+      to connect to the database. 
+    </li>
+  </ul>
+  These two steps will be covered in the following sections.
 </p>
 
 </section>
 
-<section name="Selecting Rows">
-
-<p>
-  Selecting rows from your database is just as easy as
-  inserting rows.  The Peer class associated with a
-  table defines a static method called
-  <em>doSelect</em> which is used to pull data out of
-  the table.  The argument to <em>doSelect</em> is a
-  <em>Criteria</em> object.  It is this object that
-  specifies the criteria to be used when selecting
-  data from the database.  As a result of the query,
-  <em>doSelect</em> returns a <code>List</code> of Data Objects
-  representing the rows of data selected.  To use
-  these Data Objects in your application, you must
-  cast them to the appropriate type in your object
-  model.
-</p>
-
-<p>
-  For example, to select all of the rows from the
-  <em>book</em> table that were inserted in the
-  previous section, you must first create a
-  <em>Criteria</em> object.  Because we want to select
-  everything from the table, no criteria will be
-  specified (i.e. no WHERE clause in the underlying
-  SELECT statement).  To perform the query, the empty
-  <em>Criteria</em> object is passed to
-  <em>BookPeer.doSelect</em>, as illustrated below:
-</p>
-
-<source><![CDATA[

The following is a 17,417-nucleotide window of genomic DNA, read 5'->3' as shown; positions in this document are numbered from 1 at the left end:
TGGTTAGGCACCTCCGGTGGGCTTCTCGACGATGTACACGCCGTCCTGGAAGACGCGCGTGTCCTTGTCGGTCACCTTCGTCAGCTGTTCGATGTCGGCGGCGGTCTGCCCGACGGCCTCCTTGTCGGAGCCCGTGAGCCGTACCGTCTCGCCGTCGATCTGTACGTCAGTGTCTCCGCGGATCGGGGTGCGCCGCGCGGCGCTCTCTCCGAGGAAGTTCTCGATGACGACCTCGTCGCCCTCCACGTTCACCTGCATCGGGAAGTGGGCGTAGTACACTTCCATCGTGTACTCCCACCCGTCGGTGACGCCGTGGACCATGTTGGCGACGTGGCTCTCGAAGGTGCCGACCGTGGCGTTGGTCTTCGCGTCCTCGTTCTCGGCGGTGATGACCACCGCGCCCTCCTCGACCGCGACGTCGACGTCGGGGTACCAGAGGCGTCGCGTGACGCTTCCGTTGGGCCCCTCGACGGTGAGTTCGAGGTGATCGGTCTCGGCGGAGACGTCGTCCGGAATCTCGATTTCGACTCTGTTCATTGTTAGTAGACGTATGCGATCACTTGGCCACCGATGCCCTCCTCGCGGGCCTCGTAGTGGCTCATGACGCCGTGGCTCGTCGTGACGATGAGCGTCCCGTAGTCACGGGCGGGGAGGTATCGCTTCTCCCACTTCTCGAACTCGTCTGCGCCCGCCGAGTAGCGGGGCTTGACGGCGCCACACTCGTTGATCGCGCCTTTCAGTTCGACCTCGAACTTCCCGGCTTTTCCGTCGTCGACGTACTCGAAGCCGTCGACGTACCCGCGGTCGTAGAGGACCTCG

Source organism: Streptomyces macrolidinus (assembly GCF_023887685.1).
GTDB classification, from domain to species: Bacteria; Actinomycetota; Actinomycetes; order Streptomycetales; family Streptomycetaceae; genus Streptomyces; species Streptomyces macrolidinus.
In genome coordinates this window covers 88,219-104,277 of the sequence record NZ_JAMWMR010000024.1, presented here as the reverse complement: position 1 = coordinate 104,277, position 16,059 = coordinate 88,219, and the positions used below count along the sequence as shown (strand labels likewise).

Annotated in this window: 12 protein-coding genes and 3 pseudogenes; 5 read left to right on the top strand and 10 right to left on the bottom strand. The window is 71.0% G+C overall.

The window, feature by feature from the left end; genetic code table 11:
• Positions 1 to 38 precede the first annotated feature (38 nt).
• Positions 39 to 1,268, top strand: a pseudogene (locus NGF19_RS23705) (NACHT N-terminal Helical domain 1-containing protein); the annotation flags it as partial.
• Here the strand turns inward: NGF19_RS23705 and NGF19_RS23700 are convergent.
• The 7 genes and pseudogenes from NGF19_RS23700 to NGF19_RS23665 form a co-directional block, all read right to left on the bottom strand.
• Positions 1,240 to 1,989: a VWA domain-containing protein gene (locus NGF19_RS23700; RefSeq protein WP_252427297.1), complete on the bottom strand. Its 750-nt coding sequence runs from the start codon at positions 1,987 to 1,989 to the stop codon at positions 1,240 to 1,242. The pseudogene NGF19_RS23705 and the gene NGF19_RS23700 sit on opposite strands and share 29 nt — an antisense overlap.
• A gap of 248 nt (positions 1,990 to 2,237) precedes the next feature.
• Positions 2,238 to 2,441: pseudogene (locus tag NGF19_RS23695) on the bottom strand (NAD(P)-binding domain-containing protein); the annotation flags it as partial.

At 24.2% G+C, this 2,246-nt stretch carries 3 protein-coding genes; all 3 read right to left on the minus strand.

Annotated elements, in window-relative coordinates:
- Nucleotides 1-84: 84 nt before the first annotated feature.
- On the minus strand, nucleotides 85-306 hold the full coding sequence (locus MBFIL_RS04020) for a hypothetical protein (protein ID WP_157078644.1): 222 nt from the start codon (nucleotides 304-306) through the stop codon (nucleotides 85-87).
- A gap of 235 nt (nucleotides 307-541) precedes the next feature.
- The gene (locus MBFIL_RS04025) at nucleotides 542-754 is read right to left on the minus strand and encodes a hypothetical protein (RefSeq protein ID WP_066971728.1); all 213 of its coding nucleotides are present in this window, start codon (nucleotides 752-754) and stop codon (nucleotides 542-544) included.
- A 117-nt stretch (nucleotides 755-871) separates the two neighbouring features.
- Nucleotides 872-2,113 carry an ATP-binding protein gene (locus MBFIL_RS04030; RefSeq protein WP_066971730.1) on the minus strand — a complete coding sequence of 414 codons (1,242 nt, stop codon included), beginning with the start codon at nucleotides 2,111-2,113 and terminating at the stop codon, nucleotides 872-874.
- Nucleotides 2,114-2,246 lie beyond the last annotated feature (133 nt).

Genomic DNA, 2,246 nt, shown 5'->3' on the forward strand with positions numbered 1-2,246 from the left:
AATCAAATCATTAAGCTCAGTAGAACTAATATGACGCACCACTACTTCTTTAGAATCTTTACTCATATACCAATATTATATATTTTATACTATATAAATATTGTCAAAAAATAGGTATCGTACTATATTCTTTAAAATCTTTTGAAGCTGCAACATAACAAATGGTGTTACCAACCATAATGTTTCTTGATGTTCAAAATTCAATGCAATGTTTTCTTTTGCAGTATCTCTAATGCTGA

-Criteria crit = new Criteria();
-List books = BookPeer.doSelect(crit);
-]]></source>
-
-<p>
-  The results are stored in a <code>List</code> which can then be
-  iterated over to access the individual <em>Book</em>
-  objects retrieved from the table.  The following
-  code prints the <em>Book</em> to standard output (a
-  better approach is presented later):
-</p>
-
-<source><![CDATA[
-for (Iterator i = book.iterator(); i.hasNext();)
-{
-    Book book = (Book) i.next();
-    System.out.println("Title: " + book.getTitle() + "\n");
-    System.out.println("ISBN:  " + book.getISBN() + "\n");
-    System.out.println("Publisher: " +
-            book.getPublisher().getName() + "\n");
-    System.out.println("Author: " +
-            book.getAuthor().getLastName() + ", " +
-            book.getAuthor().getFirstName() + "\n");
-}
-]]></source>
-
-<p>
-  In the above example, you may have noticed that by
-  calling <em>getAuthor</em> and
-  <em>getPublisher</em>, the object model
-  automatically retrieved the <em>Author</em> and
-  <em>Publisher</em> Data Objects for you.  This
-  results in an additional behind-the-scenes SQL query
-  for each table.  Although <em>getAuthor</em> is
-  called twice, only a single SQL query occurs because
-  all of the <em>Author</em> columns are selected in
-  behind-the-scenes query.
-</p>
-
-<table>
-  <tr> <th>The Gory Details (not for the faint)</th></tr>
-  <tr>
-    <td>
-      Even still, this is not the most efficient
-      method to query and populate Data Objects
-      for an entire table with foreign-keys (one
-      query for the table, then two additional
-      queries for each row).  A single query using
-      a join would be much more efficient.  As a